Video Tutorial: Creating a Block of Related Content with Views in Drupal 7

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From news to commerce sites, developers often find themselves in the position of needing to display related content - and for good reason! In UX, leveraging related posts is regarded as a best practice. It isn't hard to see why when you consider the associated benefits:

  • increased user browsing time
  • reduced bounce rates
  • bolstered interlinking, which drives SEO 
  • conversion of organic search traffic into direct traffic

In Drupal, we can create a block of related content easily using the views module. This tutorial was executed in Drupal 7, however, the instructions are virtually the same for Drupal 8. 

For your convenience, a transcript of my video is included at the end of this article. So, sit back, relax, & enjoy learning how to seamlessly add related content in Drupal!
 

Transcript:

Hi. I'm Casey from Function1's Drupal team and today I'm going to show you how to create a block of related content in views with Drupal 7.

There are two modules we need to install for this demo: they are Views, and View's dependency, Chaos Tools. Next we need content. I've utilized Drupal's built in content type articles because today we'll be relating articles by author. What our view will show is, below each article we'll see a list of additional articles, by the same author.

Now to create the view, we'll go into the views UI, which is under structure -> views. We'll create our new view and call it "content related author." Since we know we're relating an article content type we'll select it right here. We don't want this article to appear on a page itself, we want it to be part of another page, so we're going to create a block. Since we only have a few articles to relate we'll take off a maximum number of lists per page. Next, I want to see the author name in addition to the title, to see if our view is working so we're going to change from title to fields.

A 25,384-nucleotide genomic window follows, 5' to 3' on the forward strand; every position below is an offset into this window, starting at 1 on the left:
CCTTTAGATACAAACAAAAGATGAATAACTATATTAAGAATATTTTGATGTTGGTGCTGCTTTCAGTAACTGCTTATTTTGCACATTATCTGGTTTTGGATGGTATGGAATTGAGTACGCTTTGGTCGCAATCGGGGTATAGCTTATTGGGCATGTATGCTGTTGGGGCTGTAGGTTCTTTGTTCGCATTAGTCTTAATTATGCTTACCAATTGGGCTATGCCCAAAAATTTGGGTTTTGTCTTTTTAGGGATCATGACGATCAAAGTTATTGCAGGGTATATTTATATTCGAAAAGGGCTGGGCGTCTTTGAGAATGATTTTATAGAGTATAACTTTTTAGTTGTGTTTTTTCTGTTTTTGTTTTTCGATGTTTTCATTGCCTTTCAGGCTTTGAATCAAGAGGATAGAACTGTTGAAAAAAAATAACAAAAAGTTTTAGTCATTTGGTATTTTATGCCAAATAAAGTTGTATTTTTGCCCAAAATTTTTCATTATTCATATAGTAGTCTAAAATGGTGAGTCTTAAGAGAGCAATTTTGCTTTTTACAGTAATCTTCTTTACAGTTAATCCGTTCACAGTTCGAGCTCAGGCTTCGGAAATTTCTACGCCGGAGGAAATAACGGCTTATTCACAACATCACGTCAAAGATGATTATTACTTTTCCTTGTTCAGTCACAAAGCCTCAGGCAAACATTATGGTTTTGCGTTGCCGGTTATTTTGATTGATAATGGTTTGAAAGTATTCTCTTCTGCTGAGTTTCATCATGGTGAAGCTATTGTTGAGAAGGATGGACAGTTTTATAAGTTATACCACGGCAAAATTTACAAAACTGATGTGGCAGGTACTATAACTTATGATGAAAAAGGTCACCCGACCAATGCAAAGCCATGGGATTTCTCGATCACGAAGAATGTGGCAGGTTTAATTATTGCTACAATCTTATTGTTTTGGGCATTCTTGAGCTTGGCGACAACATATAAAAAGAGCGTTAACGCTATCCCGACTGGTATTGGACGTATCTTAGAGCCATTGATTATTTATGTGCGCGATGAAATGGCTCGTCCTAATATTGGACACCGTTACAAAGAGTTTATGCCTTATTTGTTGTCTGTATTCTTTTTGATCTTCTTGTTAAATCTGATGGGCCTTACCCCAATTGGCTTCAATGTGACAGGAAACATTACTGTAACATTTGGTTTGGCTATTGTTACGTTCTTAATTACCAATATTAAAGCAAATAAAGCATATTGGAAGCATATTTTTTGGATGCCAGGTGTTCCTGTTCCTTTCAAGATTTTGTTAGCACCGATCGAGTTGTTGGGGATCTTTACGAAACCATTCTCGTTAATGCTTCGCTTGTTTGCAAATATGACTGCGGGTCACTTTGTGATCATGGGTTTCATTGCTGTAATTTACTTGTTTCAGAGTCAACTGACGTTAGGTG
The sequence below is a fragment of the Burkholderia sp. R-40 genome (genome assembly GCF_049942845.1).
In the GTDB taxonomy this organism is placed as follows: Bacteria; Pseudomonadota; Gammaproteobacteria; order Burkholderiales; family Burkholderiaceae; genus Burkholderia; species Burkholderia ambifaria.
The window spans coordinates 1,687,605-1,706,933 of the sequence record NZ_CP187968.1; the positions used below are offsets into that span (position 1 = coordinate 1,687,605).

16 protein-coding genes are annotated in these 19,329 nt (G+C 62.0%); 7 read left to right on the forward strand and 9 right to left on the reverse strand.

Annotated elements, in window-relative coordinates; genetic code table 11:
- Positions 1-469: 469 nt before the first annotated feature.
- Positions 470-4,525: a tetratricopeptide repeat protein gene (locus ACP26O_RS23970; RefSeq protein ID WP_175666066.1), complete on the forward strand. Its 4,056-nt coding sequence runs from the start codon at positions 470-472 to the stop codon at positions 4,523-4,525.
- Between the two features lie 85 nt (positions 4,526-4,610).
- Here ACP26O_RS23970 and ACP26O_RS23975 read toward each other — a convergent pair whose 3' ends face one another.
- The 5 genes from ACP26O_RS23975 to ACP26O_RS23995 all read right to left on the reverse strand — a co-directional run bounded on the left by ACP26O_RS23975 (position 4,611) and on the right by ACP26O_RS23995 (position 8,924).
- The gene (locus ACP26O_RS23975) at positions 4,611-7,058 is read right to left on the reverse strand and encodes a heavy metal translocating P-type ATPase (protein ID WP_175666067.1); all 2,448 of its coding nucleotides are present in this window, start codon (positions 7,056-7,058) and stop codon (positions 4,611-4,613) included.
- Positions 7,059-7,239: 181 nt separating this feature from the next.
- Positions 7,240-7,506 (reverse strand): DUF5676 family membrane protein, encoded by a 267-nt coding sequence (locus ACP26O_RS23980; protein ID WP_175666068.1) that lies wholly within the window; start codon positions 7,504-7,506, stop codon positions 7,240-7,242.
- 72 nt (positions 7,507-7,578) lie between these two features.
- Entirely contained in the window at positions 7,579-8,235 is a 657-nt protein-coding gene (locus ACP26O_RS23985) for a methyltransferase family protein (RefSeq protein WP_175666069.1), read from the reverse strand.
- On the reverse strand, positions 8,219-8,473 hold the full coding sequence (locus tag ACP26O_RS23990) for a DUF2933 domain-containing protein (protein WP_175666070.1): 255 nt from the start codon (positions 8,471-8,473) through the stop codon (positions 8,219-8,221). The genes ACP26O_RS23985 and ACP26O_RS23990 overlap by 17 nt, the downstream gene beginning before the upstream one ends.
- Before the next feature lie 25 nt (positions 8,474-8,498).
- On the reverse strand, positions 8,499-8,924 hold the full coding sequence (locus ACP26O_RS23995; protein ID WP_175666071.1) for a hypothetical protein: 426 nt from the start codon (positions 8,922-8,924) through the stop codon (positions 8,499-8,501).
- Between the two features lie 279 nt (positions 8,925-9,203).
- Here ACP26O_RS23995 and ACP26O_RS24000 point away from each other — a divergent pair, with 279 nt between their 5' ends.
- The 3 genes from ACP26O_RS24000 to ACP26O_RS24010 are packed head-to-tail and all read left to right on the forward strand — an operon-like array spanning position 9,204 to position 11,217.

Next, if we look down here we just have a list of all the articles. Now under fields we can add the new field to get the authors name. When we type "author" in the list we can see we can add the author ID, and then comment author information, which none of those is exactly what we want. So we'll come out of here and under the advanced dropdown, we're going to add a relationship for this view. And we're going to add the relationship for the author. This will give us the additional field that we need. So now if we click add, and type in "author", we'll see we can add the author's user name. When we save that and scroll down we can now see each author and the title of their article.

We can save this and once we save it this will actually create the block; so if we go back to the structure menu, under blocks, we can find our new block, titled "content related author". Now to have it appear below the other articles we need to move this into the content region. We see now it's appearing under main page content, which is where we want it. We do want to configure it real quick just because we only want it to show on article pages. Now we save it. If we go and hit any of these article pages at the bottom, we now see our new related article list. But it's currently showing all the articles; we only want to see articles by the same author. So let's jump back into our view.

To do that we need to create a contextual filter. What we're going to do is add a filter based on the authors user ID. This is telling Drupal that we only want to see articles with the same user ID as the author. So we need to give the view the authors user ID. We can find that from the URL. What we're telling it is to look at the user ID from the node and to use that when selecting the articles we can view. Now if we scroll down and look at the preview it is gone. That is because we are on the admin page, and admin pages don't have a specific author. But what we can see is when we save this view and go back to our article page and refresh, now we see the list is showing additional articles just based on the author of this article.

But we're not quite done. We'll see we are viewing test article seven and test article seven is still appearing in our list. Let's go take that out. What we'll do is add another contextual filter, this time we need to get the ID of that article. So again we have to tell Drupal we're going to give this one to you from the content ID. Now down here we need to click this little more dropdown, and we want to tell Drupal if the ID is in the list then do not show it. 

So we're going to save, go back over here and refresh our screen. We now see number seven has been taken out of the list. Now if we click on test article number eight from our list, we can see it's no longer in the list. 

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